Nearly 100 died in attack in China;s Xinjiang on July 28, officials say
Nearly 100 people, including 37 civilians, were killed last Monday when dozens of militants carried out an attack in China`s western region of Xinjiang, the regional government disclosed on Sunday, making it some of the region`s worst violence in years. The attack took place on Monday morning in Shache County in Xinjiang`s far south, but the violence only became public on Tuesday, when the state-run Xinhua news agency said "dozens" of civilians had been killed.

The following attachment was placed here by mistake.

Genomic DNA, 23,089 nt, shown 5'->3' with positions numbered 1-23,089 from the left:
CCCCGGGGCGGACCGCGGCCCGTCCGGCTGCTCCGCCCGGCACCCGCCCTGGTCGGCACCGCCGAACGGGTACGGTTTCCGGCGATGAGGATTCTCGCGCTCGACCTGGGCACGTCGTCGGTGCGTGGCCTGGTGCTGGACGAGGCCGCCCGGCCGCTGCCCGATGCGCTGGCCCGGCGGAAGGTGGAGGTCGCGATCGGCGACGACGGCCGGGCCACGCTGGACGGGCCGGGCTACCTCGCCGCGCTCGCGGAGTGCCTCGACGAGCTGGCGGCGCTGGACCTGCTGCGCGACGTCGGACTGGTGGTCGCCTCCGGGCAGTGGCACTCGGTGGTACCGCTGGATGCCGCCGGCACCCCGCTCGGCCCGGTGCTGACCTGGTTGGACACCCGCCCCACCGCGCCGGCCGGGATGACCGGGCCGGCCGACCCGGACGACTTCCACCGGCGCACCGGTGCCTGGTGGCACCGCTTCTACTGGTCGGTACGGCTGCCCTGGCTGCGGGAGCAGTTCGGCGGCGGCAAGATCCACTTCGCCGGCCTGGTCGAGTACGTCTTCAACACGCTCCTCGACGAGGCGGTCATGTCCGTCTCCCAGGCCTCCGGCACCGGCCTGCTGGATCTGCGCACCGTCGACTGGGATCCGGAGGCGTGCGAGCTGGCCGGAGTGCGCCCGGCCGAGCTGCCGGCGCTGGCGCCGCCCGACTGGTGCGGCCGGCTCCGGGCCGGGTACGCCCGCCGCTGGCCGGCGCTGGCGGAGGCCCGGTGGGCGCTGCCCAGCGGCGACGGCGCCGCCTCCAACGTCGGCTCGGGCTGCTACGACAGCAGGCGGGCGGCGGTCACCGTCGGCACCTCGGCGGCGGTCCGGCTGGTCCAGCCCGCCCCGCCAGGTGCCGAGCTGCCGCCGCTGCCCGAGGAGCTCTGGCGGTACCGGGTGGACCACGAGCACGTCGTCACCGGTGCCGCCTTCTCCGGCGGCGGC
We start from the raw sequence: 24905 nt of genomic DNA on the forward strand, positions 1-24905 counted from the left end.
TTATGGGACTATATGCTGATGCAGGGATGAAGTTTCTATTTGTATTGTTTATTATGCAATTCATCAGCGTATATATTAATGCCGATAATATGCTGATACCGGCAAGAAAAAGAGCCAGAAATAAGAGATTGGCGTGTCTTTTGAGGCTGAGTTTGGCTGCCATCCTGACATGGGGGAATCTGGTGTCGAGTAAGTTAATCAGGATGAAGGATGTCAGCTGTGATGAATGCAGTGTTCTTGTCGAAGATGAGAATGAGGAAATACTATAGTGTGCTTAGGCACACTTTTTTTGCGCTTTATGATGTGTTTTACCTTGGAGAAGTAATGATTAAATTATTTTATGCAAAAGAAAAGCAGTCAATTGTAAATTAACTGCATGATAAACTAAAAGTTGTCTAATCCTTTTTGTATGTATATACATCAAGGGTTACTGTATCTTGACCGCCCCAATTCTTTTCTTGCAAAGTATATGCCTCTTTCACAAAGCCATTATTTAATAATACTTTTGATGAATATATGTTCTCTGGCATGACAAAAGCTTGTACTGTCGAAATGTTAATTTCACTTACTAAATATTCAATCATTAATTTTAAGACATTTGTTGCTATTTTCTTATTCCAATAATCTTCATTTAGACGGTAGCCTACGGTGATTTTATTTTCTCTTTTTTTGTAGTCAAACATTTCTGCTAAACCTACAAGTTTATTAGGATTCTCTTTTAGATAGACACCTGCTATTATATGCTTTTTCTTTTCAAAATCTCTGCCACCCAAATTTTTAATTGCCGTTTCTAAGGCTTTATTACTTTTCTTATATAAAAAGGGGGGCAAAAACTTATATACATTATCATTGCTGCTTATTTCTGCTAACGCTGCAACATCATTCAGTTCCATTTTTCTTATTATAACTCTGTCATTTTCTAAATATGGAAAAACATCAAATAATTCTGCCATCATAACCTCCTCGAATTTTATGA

The regional government disclosed on Sunday that a total of 96 people had been killed. It happened when a group armed with knives and axes attacked a police station and government offices in Elixku Township, after which the group moved to Huangdi Township, where they attacked civilians. They also set up roadblocks and stopped vehicles, stabbing passengers and "forcing" some civilians to join them in carrying out the attack, Xinhua said. The Xinjiang government said 37 civilians were killed, 13 people were injured, and 31 vehicles were damaged, of which six were set on fire. When security forces responded, 59 attackers were killed and 215 people allegedly involved in the attack were taken into custody. Machetes, axes and banners with slogans calling for jihad were seized. "This was a case of a serious, violent terrorist attack which was linked to both domestic and foreign terrorist organizations. The attack was organized, premeditated, carefully planned, and of an evil nature," the local government said in Sunday`s statement. It said 35 of the civilian victims were migrant Han Chinese settlers, while the other two were Uighur Muslims. It was not immediately known why it took so long for China to disclose the large number of casualties, but similar reports in the past have also been delayed in apparent attempts to avoid significant news coverage. Tuesday`s initial report on the Xinhua news agency was followed almost immediately with a second article that condemned the violence and justified the shoot-to-kill practice by police. Xinjiang has been the scene of bloody attacks over the past year. Security forces announced a year-long crackdown on Xinjiang terrorism in May after two SUVs plowed into a crowd of early morning shoppers at an open air market in Urumqi, the capital of the restive region. The attackers also tossed explosives at the crowds, killing 39 people and injuring nearly 100 others. An estimated eight million Uighurs are living in the Central Asian region of Xinjiang, which is officially known as China`s Xinjiang Uygur autonomous region. A large number of Uighur are reportedly unhappy about the large migrant Han Chinese settlers, accusing them of making their interests less important and generally disregarding their culture. Xinjiang was also the scene of violent clashes between Uighur Muslims and Han Chinese in July 2009, leaving 197 people killed and more than 1,700 others injured. The riots were the region`s worst ethnic clashes in decades and the violence only stopped when a large number of troops were deployed to the remote western region. Following the 2009 riots, China cut all communications from the region to the rest of the world, including international phone calls, text messaging, and the Internet. Thousands of additional security forces have since been deployed and thousands of `riot-proof` closed-circuit television cameras have been set up in public places in an attempt to discourage any violence or unrest.